053013_usbelgium_isi_usmntro052913-0361 Rick Osentoski/isiphotos.com
ASN Weekly Debate

What Can We Take Away from the U.S. vs. Belgium?

Our dynamic duo watched the American national team fall to its European rivals and, believe it or not, they have some thoughts. If you can't beat 'em, read 'em? Or something along those lines.
BY Noah Davis and Ryan O'Hanlon Posted
May 31, 2013
1:00 PM
Noah Davis: O'Hanlonlonlon, give me your No. 1 useful takeaway from Wednesday night's beatdown in Cleveland. And you have to give me something. You can't say "oh, it wast just a friendly and it doesn't mean anything and I don't have opinions" even if that's true.

Ryan O'Hanlon: I'm beginning not to like these conversations where you make me "say things" but OK. Can I say: Belgium looks really good?

Davis: Yeah, that's fair. It was totally fun watching Belgium play, wasn't it? And, I must say, that was an artful way to dodge the intention of my poorly-phrased question.

O'Hanlon: Yeah, they're really great—and they were missing a lot of players. (I am excited for the World Cup!) Thank you, but since we're already trying to read each other's minds, I'll answer what you meant to ask: my takeaway is that the US does not appear to be a very deep soccer team, which is unsurprising but nonetheless true.

Davis: There is some depth in places: goalkeeper (always), central (defensive) midfield, right back (apparently, although please put Geoff Cameron in the middle where he belongs, please). But yes, I agree with you generally. I started to notice that when, shameless plug, I started to fill out the ASN 100. After the first 10 or 15 names, it's all just sort of a mish-mash of mediocrity.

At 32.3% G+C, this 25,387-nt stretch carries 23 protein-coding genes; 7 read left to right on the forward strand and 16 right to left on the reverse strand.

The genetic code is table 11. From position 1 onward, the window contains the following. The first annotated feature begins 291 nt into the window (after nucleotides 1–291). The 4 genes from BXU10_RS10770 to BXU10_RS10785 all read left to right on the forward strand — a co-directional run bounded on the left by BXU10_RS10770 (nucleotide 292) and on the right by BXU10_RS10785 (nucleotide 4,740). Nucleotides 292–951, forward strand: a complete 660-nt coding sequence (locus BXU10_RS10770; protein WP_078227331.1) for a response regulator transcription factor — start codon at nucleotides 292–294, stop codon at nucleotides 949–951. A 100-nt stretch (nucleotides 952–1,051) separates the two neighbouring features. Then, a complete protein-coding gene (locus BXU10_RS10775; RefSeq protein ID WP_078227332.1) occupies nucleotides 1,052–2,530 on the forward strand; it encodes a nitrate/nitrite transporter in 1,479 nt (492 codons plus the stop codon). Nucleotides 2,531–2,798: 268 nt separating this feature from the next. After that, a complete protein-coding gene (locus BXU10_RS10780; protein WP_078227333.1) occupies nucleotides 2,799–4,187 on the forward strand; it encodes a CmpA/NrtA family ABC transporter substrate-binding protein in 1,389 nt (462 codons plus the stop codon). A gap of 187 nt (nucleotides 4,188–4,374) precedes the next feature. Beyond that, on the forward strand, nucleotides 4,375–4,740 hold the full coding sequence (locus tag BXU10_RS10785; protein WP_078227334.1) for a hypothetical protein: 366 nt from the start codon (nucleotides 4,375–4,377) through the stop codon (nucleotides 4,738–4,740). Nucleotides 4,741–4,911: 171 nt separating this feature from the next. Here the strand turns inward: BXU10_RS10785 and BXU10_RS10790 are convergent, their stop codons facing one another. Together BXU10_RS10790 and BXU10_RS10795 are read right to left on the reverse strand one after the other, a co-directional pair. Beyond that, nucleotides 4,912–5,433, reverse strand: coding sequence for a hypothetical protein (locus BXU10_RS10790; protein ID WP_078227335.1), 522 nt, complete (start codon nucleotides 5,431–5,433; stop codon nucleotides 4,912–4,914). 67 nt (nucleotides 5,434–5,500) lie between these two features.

O'Hanlon: It was just a blah game, and it's ultimately meaningless like we talked about, but it is such a big drop-off from the the best players to the level below, isn't it? I hate to bring his name up, but this team very much still needs Landon Donovan if it is going to be the best team it can be.

Davis: I don't think the team is missing Landon Donovan because no one, not even Landon Donovan if his recent comments are to be believed, thinks he's the LD of old, at least not yet. What it misses is The Idea of Landon Donovan, which is to say, basically, creativity. I wrote this in the piece I did for Grantland, too, but the biggest difference to me between the two teams was how the Belgian players immediately knew what they wanted to do with the ball whereas the U.S. team, um, didn't. I'm not a big "scream at the TV" type of dude, but there were a few times last night where I did because the Americans would gain possession and just sort of stand around.

O'Hanlon: Yeah, there was one long ball Jermaine Jones hit—it was a nice ball, shaped-well, etc.—but after he hit it he kind of just stood there and stared. He actually played well—and has been better recently, on the whole—so I hate to use him, but it's just a specific example of what you're talking about. Possession is great and all, but doing it with a purpose is even better! I've never been confident in this team's ability to score, and that hasn't changed.